Beyond gaining skills for my personal site, this conference helped me to explore questions about the more technical side of what a digital religious studies could look like. There are odd tidbits that will help along the way (like making sure that image has alt-text). But there are also larger themes that are still stewing in my brain. The next project we tackled in 502, Omeka, operates in a similar manner to WordPress and can work alongside it. As it turns out, WordPress can be used for so much more than just blogging.
Parker Evans is junior studying English and Religious Studies. He spends most of his time drinking coffee and making reading lists when he should be reading.
The regional AAR, or SECSOR, was a fantastic chance for a professionalizing experience. Sierra Lawson, another REL major, and I arrived late in the afternoon, and between checking into the hotel and presenting my paper, I had just enough time to change clothes from my flight and eat dinner. I was the first presenter on the first undergraduate panel, but this was actually a relief. Once I gave my paper, I was free to sit back and explore the conference. The presentation itself was painless and even a little gratifying. I don’t consider myself afraid of public speaking, but I was a little anxious about how it would go over. Since there were other panels going on simultaneously, the nine or ten audience members who had chosen to come to the undergraduate panel were almost exclusively undergrads themselves. Our panel was loosely organized around our paper topics covering a range of subjects from my own paper on Heidegger to Orientalist travelogues to the effect of psychedelics on “spiritual” experiences to a close reading of a passage in the New Testament book of Hebrews. The audience members were very receptive to our papers, and we each received a couple of questions.
Just from the range of undergraduate paper topics, it was clear that this conference was not just gathered under the banner of Religious Studies. After my panel, Sierra, Dr. Finnegan and I attended the pre-reception event, which consisted of two short papers, one from a member of the American Academy of Religion and one from a member of the Society of Biblical Literature. For a field built on the colonial Christian enterprise of cataloging “religious” traditions, it was clear that the associations of the AAR still skew towards its roots. Both presenters were engaging, and they had an interesting conversation after their talks, but it was apparent that a Christian hermeneutic tradition still pulls at the academic study of religion. Along with the speaker from the SBL, several papers given at panels I attended were direct hermeneutic approaches to Christian scripture (although I understand that several papers were given on Islamic theology as well). By virtue of sharing a conference with the SBL, the AAR maintains a serious imbalance between its relationship with Christian academics and academic groups representing any other religious tradition, without even getting into the question of whether such a relationship should exist.
With that said, I had many interesting conversations with professors and students. On Sunday I had breakfast (out of coincidence) with a professor whose panel on ethics I attended on Saturday. Her paper focused on a study she did with her students in which she had them practice techniques analogous to Buddhist mindfulness practices. I found it extremely interesting that she had the students define religion before and after engaging in these techniques, and after engaging in them, the percentage of students who included practice (as opposed to, or in conjunction with belief) in their definition of religion doubled. We had an excellent chat about methodology and how to approach teaching the study of religion.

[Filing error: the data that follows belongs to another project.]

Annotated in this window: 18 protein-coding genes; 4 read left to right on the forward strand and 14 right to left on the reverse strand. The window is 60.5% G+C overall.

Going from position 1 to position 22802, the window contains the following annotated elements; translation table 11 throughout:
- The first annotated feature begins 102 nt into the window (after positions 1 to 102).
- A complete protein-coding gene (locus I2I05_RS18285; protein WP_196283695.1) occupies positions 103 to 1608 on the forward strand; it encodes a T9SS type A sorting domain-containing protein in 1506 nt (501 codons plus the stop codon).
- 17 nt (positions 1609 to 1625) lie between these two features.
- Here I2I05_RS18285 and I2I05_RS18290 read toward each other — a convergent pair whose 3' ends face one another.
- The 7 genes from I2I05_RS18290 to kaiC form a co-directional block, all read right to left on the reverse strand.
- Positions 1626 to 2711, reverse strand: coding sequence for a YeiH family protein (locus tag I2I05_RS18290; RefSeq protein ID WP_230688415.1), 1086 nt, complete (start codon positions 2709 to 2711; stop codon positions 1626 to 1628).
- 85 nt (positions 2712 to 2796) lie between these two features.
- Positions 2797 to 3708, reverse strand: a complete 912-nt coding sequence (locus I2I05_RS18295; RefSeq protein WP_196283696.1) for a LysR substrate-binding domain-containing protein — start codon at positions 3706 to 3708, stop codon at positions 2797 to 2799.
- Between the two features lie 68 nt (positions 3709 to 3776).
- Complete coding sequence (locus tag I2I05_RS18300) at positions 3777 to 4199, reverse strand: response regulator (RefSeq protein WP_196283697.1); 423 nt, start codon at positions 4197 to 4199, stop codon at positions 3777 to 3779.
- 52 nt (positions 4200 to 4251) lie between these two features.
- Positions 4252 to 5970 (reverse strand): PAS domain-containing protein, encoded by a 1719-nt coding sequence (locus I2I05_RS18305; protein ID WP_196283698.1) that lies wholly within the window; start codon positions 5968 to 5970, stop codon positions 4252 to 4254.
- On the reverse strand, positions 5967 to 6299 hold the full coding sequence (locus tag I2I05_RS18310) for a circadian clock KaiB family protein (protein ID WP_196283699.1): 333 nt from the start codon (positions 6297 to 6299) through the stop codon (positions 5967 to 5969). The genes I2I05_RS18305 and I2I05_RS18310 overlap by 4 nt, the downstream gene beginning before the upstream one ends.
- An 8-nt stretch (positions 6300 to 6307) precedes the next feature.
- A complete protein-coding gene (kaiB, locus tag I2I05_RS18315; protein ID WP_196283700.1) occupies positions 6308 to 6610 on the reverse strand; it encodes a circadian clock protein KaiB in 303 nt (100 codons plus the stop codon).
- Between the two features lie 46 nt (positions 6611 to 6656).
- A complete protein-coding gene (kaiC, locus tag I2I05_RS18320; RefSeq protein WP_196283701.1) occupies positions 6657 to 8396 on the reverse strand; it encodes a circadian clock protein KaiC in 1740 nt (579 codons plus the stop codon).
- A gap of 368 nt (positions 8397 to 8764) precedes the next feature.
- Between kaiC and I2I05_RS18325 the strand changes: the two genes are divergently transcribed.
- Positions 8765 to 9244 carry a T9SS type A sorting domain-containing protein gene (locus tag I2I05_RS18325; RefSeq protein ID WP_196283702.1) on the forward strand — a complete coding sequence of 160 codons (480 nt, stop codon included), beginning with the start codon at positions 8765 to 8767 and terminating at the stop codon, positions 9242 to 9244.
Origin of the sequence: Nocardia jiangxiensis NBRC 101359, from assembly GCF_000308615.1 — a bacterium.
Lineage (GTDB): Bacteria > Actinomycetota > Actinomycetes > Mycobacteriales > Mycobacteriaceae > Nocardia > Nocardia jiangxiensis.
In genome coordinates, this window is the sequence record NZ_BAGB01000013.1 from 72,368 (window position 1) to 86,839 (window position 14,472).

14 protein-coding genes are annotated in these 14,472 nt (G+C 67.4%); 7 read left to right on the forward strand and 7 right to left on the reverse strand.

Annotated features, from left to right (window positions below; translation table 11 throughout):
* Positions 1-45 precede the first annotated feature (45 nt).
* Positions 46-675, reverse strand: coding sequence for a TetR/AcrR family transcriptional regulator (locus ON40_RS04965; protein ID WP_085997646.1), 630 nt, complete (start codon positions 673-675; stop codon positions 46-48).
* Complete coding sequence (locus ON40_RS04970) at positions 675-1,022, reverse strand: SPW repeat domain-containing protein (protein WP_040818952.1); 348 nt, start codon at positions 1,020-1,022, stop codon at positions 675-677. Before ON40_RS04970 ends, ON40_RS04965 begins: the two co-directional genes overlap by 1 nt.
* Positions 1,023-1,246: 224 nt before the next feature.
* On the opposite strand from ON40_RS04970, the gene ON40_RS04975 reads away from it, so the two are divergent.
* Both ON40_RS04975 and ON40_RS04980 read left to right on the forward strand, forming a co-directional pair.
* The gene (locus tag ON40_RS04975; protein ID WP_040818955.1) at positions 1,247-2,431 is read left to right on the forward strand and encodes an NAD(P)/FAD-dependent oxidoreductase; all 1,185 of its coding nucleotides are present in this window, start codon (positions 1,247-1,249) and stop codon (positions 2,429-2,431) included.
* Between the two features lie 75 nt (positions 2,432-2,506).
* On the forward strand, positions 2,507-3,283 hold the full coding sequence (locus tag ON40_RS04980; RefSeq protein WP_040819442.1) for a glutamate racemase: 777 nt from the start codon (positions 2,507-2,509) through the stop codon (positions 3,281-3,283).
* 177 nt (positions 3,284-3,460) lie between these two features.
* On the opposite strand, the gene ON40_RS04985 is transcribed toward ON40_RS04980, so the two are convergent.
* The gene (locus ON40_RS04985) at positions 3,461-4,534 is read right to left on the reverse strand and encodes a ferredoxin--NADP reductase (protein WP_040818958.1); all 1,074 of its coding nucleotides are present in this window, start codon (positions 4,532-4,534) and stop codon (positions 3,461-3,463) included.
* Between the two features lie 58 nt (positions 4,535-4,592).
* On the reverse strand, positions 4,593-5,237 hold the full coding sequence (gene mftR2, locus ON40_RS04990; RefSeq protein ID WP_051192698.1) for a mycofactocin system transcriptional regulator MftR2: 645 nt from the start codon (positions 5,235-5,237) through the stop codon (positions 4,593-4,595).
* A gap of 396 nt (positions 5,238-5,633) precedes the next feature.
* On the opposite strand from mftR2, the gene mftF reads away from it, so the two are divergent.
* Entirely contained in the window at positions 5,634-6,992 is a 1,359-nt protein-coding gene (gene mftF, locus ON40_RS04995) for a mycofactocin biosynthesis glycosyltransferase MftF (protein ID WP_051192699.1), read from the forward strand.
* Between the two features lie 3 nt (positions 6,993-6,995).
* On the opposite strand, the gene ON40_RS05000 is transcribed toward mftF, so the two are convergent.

In addition to the ethics panel, I went to a panel on the philosophy of religion as well as another undergraduate panel. The papers on the undergraduate panel ranged from the relationship between “religiosity” and the sex lives of young Latinas in a community outside Raleigh to the long-lasting effects of the British colonial classification of a group of devotees as prostitutes. All the members of the panel did extensive research within the communities they discussed, and the resulting papers were impressive.
I was told before going to SECSOR that, as a student from the University of Alabama, I was marked by my association with Dr. McCutcheon. It was amusing how quickly I found this to be true. Several times, other students would say something along the lines of “Oh, you know Dr. McCutcheon?” to which I usually responded, “Yes, and I’ve met his dog.” Some professors took digs at a McCutcheon-y figure when discussing the direction of the field, while others would name-drop him to represent a vague counterpoint to which they were responding. (I am currently theorizing the phenomenon of the straw-McCutcheon argument.) But on the whole, our department received high praise whenever I mentioned it, and I was able to get a sense of where we reside in the larger field. The conference has given me a much better understanding of where my interests can expand within the field and how I can situate them within existing bodies of research. I’m already looking forward to Atlanta next March.
Many of the faculty in REL are soon hitting the road, heading east to Atlanta, to attend the annual meeting of the American Academy of Religion (AAR) — our main professional association here in the US. While our southeast region also meets in Atlanta (in the Spring), this is the national meeting, which takes place each November, and attracts thousands of scholars from around the world.REL
A lot of things happen at these meetings — some of the faculty are presenting their research while others are running workshops, serving on committees, and meeting with colleagues and publishers concerning projects they’re either working on hatching.